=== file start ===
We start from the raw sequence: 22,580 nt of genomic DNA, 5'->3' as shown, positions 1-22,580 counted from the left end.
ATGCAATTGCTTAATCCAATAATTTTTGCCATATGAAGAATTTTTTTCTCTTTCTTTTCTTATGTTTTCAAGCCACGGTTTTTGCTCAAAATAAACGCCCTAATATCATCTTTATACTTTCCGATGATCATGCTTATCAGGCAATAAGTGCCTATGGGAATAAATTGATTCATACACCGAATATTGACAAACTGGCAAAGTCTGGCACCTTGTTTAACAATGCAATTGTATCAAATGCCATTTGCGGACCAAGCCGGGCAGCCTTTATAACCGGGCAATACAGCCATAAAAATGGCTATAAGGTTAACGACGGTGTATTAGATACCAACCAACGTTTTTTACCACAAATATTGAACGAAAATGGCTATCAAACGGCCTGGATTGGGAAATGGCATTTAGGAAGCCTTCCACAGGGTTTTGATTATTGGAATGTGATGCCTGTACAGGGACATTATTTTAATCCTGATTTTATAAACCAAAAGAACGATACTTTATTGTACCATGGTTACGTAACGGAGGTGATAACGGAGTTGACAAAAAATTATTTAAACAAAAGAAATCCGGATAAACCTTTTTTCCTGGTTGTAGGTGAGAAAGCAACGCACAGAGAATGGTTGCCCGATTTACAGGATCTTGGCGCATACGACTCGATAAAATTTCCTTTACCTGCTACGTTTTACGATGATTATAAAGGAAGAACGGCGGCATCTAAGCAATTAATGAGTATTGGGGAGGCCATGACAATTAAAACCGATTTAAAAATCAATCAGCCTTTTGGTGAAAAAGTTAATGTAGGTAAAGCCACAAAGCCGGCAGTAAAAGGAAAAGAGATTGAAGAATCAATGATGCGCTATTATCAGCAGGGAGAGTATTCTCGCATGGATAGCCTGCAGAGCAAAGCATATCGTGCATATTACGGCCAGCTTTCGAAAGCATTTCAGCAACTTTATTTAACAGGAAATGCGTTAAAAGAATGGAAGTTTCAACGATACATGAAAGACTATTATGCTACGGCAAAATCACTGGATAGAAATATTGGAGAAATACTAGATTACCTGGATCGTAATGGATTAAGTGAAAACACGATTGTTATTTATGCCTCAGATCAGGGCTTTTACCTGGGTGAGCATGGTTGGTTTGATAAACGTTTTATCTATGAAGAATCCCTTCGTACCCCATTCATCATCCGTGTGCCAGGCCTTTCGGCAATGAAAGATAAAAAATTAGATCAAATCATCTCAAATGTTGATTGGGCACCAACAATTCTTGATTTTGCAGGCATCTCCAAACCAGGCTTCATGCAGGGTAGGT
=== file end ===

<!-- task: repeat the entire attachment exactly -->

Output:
We start from the raw sequence: 22,580 nt of genomic DNA, 5'->3' as shown, positions 1-22,580 counted from the left end.
ATGCAATTGCTTAATCCAATAATTTTTGCCATATGAAGAATTTTTTTCTCTTTCTTTTCTTATGTTTTCAAGCCACGGTTTTTGCTCAAAATAAACGCCCTAATATCATCTTTATACTTTCCGATGATCATGCTTATCAGGCAATAAGTGCCTATGGGAATAAATTGATTCATACACCGAATATTGACAAACTGGCAAAGTCTGGCACCTTGTTTAACAATGCAATTGTATCAAATGCCATTTGCGGACCAAGCCGGGCAGCCTTTATAACCGGGCAATACAGCCATAAAAATGGCTATAAGGTTAACGACGGTGTATTAGATACCAACCAACGTTTTTTACCACAAATATTGAACGAAAATGGCTATCAAACGGCCTGGATTGGGAAATGGCATTTAGGAAGCCTTCCACAGGGTTTTGATTATTGGAATGTGATGCCTGTACAGGGACATTATTTTAATCCTGATTTTATAAACCAAAAGAACGATACTTTATTGTACCATGGTTACGTAACGGAGGTGATAACGGAGTTGACAAAAAATTATTTAAACAAAAGAAATCCGGATAAACCTTTTTTCCTGGTTGTAGGTGAGAAAGCAACGCACAGAGAATGGTTGCCCGATTTACAGGATCTTGGCGCATACGACTCGATAAAATTTCCTTTACCTGCTACGTTTTACGATGATTATAAAGGAAGAACGGCGGCATCTAAGCAATTAATGAGTATTGGGGAGGCCATGACAATTAAAACCGATTTAAAAATCAATCAGCCTTTTGGTGAAAAAGTTAATGTAGGTAAAGCCACAAAGCCGGCAGTAAAAGGAAAAGAGATTGAAGAATCAATGATGCGCTATTATCAGCAGGGAGAGTATTCTCGCATGGATAGCCTGCAGAGCAAAGCATATCGTGCATATTACGGCCAGCTTTCGAAAGCATTTCAGCAACTTTATTTAACAGGAAATGCGTTAAAAGAATGGAAGTTTCAACGATACATGAAAGACTATTATGCTACGGCAAAATCACTGGATAGAAATATTGGAGAAATACTAGATTACCTGGATCGTAATGGATTAAGTGAAAACACGATTGTTATTTATGCCTCAGATCAGGGCTTTTACCTGGGTGAGCATGGTTGGTTTGATAAACGTTTTATCTATGAAGAATCCCTTCGTACCCCATTCATCATCCGTGTGCCAGGCCTTTCGGCAATGAAAGATAAAAAATTAGATCAAATCATCTCAAATGTTGATTGGGCACCAACAATTCTTGATTTTGCAGGCATCTCCAAACCAGGCTTCATGCAGGGTAGGT